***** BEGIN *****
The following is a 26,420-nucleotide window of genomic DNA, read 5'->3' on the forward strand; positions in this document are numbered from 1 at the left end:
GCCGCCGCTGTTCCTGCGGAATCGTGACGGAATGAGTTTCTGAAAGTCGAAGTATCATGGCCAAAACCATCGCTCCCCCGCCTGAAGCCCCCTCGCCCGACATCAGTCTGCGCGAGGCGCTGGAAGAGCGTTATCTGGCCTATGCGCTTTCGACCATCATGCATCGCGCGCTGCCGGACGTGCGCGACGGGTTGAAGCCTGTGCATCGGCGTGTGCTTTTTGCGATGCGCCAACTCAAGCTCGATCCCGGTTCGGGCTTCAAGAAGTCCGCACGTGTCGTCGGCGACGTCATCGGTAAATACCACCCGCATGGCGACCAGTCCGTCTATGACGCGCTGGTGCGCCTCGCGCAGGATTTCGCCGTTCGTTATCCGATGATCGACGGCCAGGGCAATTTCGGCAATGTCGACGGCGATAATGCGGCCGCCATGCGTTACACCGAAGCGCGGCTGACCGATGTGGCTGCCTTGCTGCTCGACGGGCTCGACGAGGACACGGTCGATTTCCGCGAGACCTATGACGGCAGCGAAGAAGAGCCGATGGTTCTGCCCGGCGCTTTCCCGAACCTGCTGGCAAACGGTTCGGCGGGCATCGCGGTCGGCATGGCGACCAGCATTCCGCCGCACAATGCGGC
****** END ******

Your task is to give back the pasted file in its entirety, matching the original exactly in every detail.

The following is a 26,420-nucleotide window of genomic DNA, read 5'->3' on the forward strand; positions in this document are numbered from 1 at the left end:
GCCGCCGCTGTTCCTGCGGAATCGTGACGGAATGAGTTTCTGAAAGTCGAAGTATCATGGCCAAAACCATCGCTCCCCCGCCTGAAGCCCCCTCGCCCGACATCAGTCTGCGCGAGGCGCTGGAAGAGCGTTATCTGGCCTATGCGCTTTCGACCATCATGCATCGCGCGCTGCCGGACGTGCGCGACGGGTTGAAGCCTGTGCATCGGCGTGTGCTTTTTGCGATGCGCCAACTCAAGCTCGATCCCGGTTCGGGCTTCAAGAAGTCCGCACGTGTCGTCGGCGACGTCATCGGTAAATACCACCCGCATGGCGACCAGTCCGTCTATGACGCGCTGGTGCGCCTCGCGCAGGATTTCGCCGTTCGTTATCCGATGATCGACGGCCAGGGCAATTTCGGCAATGTCGACGGCGATAATGCGGCCGCCATGCGTTACACCGAAGCGCGGCTGACCGATGTGGCTGCCTTGCTGCTCGACGGGCTCGACGAGGACACGGTCGATTTCCGCGAGACCTATGACGGCAGCGAAGAAGAGCCGATGGTTCTGCCCGGCGCTTTCCCGAACCTGCTGGCAAACGGTTCGGCGGGCATCGCGGTCGGCATGGCGACCAGCATTCCGCCGCACAATGCGGC